From Benita Bendon Campbell, three more One Big Happy strips: on questions, compound nouns, and tense in nouns. And then, as a bonus, four strips on Ruthie’s interpretations of words.
Archive for the ‘Compounds’ Category
My “Grocery store semiotics” posting looked briefly at two canned-food preparations: Manwich and Beefaroni. Manwich: “a canned sloppy joe sauce … The can contains seasoned tomato sauce that is added to cooked ground beef in a skillet” to yield a filling for hamburger buns. And Beefaroni: “pasta with beef in tomato sauce”, essentially a ground beef casserole in a can. Both names are portmanteaus, and both are somewhat opaque in their meaning.
Today’s Rhymes With Orange:
Hippy-dippy, artsy-fartsy. Compound-like combinations with parts that aren’t semantically independent but are related phonologically, in this case by rhyme. In addition to rhyming reduplication (as in these cases), there’s also exact reduplication (yada yada, wee wee, chi chi; see this posting for the clever punning invention tako-taco) and ablaut reduplication (chitchat, dilly-dally, tittle-tattle), with the accented vowel varied but the remainder of the components remaining the same. Many reduplicative compounds are negative in tone, as hippy-dippy and artsy-fartsy are in ordinary usage. For hippy dippy in the cartoon, more is going on, since there’s a pun on dip involved.
As we slide into summer in these parts, the winter-blooming flowers are coming to the end of their season; from this posting, about cyclamens:
Winter in northern California is brightened by a number of flowers that thrive in that season: English primroses, anemones, violas (including pansies), and snapdragons, for example. And cyclamens …
(And cymbidium orchids, discussed here.) Now, while they’re still blooming, some words on primroses (including an etymological essay on the name primrose, which has nothing to do with primness.)
… this time fitting into my gay sex postings, about the verb spit-roast. I didn’t see it for a while, because the OED seems to treat the verb as a direct compound, from N spit + V roast: ‘roast on a spit’. But N + V compounds are not particularly common — except as the end result of synthetic compounding followed by back-formation.
Once I start looking at synthetic compounds and back-formation, new examples pop up all over the place. Two today: the synthetic compounds truth-teller (and truth-telling) and go-go dancer (and go-go dancing) — from which, the verbs to truth-tell and to go-go dance. (more…)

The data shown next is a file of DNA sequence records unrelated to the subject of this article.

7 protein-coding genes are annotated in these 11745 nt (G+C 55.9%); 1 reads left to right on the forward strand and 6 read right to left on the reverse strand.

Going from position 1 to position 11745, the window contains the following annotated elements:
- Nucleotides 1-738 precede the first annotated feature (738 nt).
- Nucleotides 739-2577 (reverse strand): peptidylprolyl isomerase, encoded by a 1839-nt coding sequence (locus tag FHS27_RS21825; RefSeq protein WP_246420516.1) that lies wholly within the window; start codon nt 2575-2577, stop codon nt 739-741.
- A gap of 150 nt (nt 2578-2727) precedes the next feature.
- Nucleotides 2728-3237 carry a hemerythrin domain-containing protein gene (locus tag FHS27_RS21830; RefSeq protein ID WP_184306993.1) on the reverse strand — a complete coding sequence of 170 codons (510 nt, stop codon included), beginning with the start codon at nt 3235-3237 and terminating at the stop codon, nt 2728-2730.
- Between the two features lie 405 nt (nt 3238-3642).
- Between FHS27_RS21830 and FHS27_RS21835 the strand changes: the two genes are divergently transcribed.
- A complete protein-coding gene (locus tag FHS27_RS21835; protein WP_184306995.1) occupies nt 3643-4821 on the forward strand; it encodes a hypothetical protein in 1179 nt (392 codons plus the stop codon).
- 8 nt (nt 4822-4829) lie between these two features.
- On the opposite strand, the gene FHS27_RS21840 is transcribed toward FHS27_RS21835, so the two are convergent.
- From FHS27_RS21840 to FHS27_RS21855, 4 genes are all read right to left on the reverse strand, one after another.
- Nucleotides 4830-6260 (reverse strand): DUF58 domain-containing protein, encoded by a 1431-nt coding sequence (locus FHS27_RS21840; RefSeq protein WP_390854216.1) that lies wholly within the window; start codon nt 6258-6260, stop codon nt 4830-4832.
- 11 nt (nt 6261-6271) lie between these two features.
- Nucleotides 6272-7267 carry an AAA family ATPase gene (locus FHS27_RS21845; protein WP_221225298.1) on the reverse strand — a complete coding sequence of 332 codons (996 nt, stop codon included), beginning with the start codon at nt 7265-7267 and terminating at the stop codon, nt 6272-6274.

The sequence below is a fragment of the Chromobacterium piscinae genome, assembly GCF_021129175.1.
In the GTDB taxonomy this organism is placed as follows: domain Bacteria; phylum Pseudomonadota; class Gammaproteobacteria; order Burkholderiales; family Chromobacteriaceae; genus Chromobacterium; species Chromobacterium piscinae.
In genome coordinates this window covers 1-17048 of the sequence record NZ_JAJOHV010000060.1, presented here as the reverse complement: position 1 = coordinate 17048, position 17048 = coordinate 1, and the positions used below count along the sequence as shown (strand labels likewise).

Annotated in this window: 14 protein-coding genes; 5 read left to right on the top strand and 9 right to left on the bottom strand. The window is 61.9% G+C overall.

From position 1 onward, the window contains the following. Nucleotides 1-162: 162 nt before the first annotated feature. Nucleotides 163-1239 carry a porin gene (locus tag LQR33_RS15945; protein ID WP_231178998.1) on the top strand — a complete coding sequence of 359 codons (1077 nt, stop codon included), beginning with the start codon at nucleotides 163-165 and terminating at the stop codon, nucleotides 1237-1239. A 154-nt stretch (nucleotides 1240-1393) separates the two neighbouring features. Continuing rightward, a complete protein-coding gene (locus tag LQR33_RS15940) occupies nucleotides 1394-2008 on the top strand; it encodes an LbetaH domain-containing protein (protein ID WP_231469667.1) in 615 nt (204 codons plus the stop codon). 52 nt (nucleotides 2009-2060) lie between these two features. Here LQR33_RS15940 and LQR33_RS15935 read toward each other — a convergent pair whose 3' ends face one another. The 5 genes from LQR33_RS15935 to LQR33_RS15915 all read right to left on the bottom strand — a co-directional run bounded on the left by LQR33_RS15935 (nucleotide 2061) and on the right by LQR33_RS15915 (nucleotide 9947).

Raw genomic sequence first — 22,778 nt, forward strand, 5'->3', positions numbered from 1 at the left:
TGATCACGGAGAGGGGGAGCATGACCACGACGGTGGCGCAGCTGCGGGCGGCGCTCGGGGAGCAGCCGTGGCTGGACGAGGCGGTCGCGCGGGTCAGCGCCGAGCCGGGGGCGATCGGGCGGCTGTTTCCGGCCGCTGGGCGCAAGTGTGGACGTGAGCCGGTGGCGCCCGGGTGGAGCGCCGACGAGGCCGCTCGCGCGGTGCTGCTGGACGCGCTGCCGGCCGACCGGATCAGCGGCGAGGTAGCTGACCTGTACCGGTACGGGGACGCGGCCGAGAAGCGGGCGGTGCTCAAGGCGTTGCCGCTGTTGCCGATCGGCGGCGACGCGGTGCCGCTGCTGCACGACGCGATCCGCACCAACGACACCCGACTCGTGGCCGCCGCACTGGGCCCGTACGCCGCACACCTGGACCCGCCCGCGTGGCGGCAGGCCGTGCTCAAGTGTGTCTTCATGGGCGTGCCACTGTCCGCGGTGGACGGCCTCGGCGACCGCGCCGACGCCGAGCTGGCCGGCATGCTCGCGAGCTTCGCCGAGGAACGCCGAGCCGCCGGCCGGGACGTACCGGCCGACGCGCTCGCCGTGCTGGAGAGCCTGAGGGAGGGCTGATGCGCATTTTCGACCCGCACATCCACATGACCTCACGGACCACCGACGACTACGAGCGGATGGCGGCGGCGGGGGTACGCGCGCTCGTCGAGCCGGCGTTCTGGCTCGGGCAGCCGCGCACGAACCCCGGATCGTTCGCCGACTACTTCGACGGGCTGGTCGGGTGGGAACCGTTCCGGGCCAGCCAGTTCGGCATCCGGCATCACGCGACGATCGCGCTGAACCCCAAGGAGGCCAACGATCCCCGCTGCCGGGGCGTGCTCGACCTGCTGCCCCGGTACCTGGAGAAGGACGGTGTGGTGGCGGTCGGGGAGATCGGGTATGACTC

From discussions of rape in recent news, the synthetic compounds slut-shaming and victim-blaming — and, no surprise, the back-formed verbs slut-shame and victim-blame.
From the Castro Biscuit site on 4/3/13:
Only in the Castro Moment of the Day: Straight Dude Seeks Mentor Daddy (by Walyde Palmer)
Making my way home through the Gayborhood I chanced upon a sight not likely seen in to many other places in the world other than SF’s Castro: a married, straight dude holding a sign announcing he seeks a succesful(sic) Sugar Daddy for help and advice.
I’ll talk about the compound sugar daddy in a while, but first more of the story, which focuses on the matter of sexuality. (Hat tip to Ned Deily.)
From Maureen Dowd’s NYT op-ed column (“Can We Get Hillary Without the Foolery?”) today:
She was supposed to go off to a spa, rest and get back in shape after her grueling laps around the world. But instead she’s a tornado of activity, speaking at global women’s conferences in D.C. and New York; starting to buck-rake on the speaking circuit; putting out a video flipping her position to support gay marriage; and signing a lucrative deal for a memoir on world affairs — all as PACs spring up around her, Bill Clinton and Carville begin to foment, and Chelsea lands on the cover of this week’s Parade, talking about how “unapologetically and unabashedly” biased she is about her mother’s future.
I was stopped short for a while by buck-rake, but then I figured it out: buck-raking is attested, so buck-rake could be a back-formation from it; and muckrake / muckraking is probably involved, so there’s likely to be a portmanteau with buck ‘dollar’ in there.